COLUMN: Farewell to 2009, hello to opportunities to do better

Tuesday, December 29, 2009 | 12:01 a.m. CST

COLUMBIA — In my eyes, 2009 was not the kind of year that will stand out in memory. It was a Murphy’s Law kind of year when whatever could go wrong, did. There is not much about it that I care to reflect on. Within a few days, the year will be behind us and we will welcome the 10th year of the new century and a fresh opportunity to try to get things right. So, to get things moving along, I’m seizing the moment to throw in my two cents and serve up my wish list for the coming year.

My first wish is to be able to welcome the troops home from Iraq and Afghanistan. They have done a magnificent job fighting very unpopular wars. As far as I’m concerned, Iraq was an unnecessary war and Afghanistan was one which should have been over years ago. I believe this is another Vietnam War, one that we are unlikely to win. While I understand why the troops cannot be pulled out immediately from Afghanistan, I certainly hope they can be brought home soon. The fact that both Pakistan and India have nuclear weapons I find to be ludicrous.

I hope the fight over health care reform has informed the American people that their government is broken. The two-party system is corrupt and incapable of serving the nation. If steps are not taken to develop a third party to challenge them, I feel that within the next five years, the middle class will have been destroyed, the country will be in such a state of disorder and the people will be so disgusted that the door will be open for a dictatorship. As in the case of Nazi Germany, it will be deja vu all over again.

The country is going to have to come to its senses in regards to America's youth. The future genius of this country is being squandered unmercifully. This preoccupation with sex is going to have to end. Freedom of speech and expression can certainly be allowed to pollute the minds of millions and if that is going to be tolerated, which it obviously is, then the citizenry and responsible parents must get their minds together and find ways to counteract the influence. While many parents may consider sexting a ‘teen-age thing’ there are some parents who disallow this kind of behavior and as a society we should be grateful to them.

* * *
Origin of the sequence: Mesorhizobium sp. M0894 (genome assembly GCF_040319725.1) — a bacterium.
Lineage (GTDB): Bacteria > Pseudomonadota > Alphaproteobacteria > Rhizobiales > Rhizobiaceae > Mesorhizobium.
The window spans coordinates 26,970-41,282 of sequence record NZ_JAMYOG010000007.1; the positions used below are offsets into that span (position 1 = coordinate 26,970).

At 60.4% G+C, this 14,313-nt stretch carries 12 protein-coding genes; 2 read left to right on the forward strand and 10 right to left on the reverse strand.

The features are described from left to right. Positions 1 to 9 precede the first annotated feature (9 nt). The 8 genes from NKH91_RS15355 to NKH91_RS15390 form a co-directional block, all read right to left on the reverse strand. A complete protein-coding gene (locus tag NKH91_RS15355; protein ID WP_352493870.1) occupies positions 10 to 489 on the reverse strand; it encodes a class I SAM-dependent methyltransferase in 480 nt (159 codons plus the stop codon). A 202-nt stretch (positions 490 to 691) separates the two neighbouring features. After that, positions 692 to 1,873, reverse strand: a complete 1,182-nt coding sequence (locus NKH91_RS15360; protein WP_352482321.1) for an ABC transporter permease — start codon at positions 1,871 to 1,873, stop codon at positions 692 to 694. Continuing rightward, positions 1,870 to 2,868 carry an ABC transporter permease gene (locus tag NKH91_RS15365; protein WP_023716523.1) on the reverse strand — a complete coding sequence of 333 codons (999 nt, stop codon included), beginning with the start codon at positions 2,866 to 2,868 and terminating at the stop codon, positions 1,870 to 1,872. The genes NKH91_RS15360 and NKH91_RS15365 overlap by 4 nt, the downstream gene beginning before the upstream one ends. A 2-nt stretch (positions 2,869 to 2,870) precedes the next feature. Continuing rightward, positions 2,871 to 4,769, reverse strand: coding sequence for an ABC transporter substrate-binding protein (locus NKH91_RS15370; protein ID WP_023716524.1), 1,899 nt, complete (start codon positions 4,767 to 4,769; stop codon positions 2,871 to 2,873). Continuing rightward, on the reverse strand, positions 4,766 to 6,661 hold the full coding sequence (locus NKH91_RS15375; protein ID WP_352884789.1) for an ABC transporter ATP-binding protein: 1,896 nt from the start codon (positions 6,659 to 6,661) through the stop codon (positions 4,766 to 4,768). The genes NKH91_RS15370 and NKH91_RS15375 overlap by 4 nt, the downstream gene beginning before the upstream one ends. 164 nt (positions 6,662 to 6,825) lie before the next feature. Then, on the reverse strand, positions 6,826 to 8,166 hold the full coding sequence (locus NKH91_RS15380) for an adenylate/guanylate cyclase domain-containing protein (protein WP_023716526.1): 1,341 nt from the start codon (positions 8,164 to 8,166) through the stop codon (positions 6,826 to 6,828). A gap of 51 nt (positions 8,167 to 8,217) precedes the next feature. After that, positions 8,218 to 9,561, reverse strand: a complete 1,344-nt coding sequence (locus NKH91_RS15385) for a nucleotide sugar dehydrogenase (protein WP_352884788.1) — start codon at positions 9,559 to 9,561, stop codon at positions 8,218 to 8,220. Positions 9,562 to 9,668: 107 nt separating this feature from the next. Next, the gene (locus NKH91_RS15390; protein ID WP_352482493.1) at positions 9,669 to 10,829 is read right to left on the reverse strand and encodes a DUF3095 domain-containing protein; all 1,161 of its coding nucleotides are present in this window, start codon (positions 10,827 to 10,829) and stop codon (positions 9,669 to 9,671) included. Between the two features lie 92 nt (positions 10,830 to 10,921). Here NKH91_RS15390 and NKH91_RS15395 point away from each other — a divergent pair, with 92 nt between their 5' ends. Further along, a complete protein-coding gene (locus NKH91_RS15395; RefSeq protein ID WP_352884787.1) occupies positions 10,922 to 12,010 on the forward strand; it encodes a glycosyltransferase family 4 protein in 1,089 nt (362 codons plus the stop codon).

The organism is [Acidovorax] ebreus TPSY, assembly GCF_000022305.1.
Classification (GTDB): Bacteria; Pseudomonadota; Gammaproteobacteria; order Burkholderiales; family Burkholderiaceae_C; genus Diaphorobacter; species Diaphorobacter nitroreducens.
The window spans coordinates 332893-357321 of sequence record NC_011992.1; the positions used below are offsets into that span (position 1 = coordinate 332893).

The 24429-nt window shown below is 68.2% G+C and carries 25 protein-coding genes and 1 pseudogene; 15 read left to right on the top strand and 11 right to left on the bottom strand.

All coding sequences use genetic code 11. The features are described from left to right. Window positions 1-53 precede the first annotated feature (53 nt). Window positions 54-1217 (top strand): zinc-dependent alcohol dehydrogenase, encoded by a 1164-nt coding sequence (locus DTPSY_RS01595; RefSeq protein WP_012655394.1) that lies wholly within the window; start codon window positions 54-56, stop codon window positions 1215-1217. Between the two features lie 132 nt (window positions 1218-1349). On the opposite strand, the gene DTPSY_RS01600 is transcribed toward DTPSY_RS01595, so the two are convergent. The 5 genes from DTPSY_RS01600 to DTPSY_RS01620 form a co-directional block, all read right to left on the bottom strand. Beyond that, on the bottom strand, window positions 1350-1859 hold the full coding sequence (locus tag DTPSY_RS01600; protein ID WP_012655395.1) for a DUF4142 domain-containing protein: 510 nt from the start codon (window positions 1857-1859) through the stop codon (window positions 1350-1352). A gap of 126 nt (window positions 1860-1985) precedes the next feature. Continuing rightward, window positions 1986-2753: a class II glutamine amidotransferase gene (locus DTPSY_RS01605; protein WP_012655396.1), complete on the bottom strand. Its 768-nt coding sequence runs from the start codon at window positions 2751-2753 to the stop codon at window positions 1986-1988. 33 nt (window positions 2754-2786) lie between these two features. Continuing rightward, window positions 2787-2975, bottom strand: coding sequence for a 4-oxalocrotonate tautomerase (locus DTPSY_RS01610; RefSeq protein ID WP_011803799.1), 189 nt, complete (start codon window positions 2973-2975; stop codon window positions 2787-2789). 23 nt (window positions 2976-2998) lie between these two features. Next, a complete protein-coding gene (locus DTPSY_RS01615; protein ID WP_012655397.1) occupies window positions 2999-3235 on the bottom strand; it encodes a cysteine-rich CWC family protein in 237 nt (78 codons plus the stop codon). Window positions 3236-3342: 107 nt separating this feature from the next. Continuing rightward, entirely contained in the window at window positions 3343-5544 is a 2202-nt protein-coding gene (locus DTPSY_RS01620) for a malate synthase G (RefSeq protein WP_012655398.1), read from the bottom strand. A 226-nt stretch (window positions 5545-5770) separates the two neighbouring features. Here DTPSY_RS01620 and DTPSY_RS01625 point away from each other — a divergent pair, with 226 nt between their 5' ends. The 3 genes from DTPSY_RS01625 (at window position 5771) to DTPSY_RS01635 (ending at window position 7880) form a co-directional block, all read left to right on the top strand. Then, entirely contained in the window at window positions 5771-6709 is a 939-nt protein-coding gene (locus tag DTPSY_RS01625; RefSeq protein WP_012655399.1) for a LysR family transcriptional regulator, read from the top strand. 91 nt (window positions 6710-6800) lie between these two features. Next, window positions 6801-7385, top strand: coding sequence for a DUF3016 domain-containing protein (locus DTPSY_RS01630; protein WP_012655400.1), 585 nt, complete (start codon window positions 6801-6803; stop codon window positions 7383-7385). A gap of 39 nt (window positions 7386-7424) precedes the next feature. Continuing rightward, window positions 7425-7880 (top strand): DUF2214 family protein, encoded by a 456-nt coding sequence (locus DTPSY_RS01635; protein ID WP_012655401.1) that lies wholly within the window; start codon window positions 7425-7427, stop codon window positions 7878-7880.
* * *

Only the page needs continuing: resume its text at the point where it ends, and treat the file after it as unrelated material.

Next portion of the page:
And I fervently wish Missouri will make texting while driving illegal at any age. I hope legislators also will place restrictions on the use of cell phones for any reason while driving. Certainly we can expect a hard fight if the state makes that attempt, but sensible people, I’m sure, will see the reason for this. Not every driver is a safe driver to begin with and these drivers, along with good drivers, have the same privileges. Anyone who cannot see that the safety of innocent people is affected by this practice has limited vision.

And I hope people will become more neighborly and take care of their neighborhoods. I think anyone who has been in a disaster of any kind will tell you that it will not be Facebook or Twitter that will pull you out of a burning house or offer you shelter against a raging tornado — it will be the people closest to you. Just think about it. It may be fun and exciting to have 75 messages waiting for you on the computer, but if the electricity is knocked out the only people you have access to are the ones nearby.

I know that many of us have forgotten that we are social creatures and meant to share our lives with others. I hear people all the time say that they really don’t like other people and they prefer to be alone. Try to remember that only works when you are in good health and have the energy and finances to see to your own needs. Do you really think you will always be that way? Forever?

It is up to us, those who have inherited this democratic republic, to make the country better for the next generation. We can all look round our neighborhoods and communities and see things that can be improved. It is up to us to make changes where we can. Ignoring problems only makes things worse. Better citizens make a better nation.

Let’s get cracking.

 You can join the conversation with Rose M. Nolen by calling her at 882-5734 or e-mailing her at


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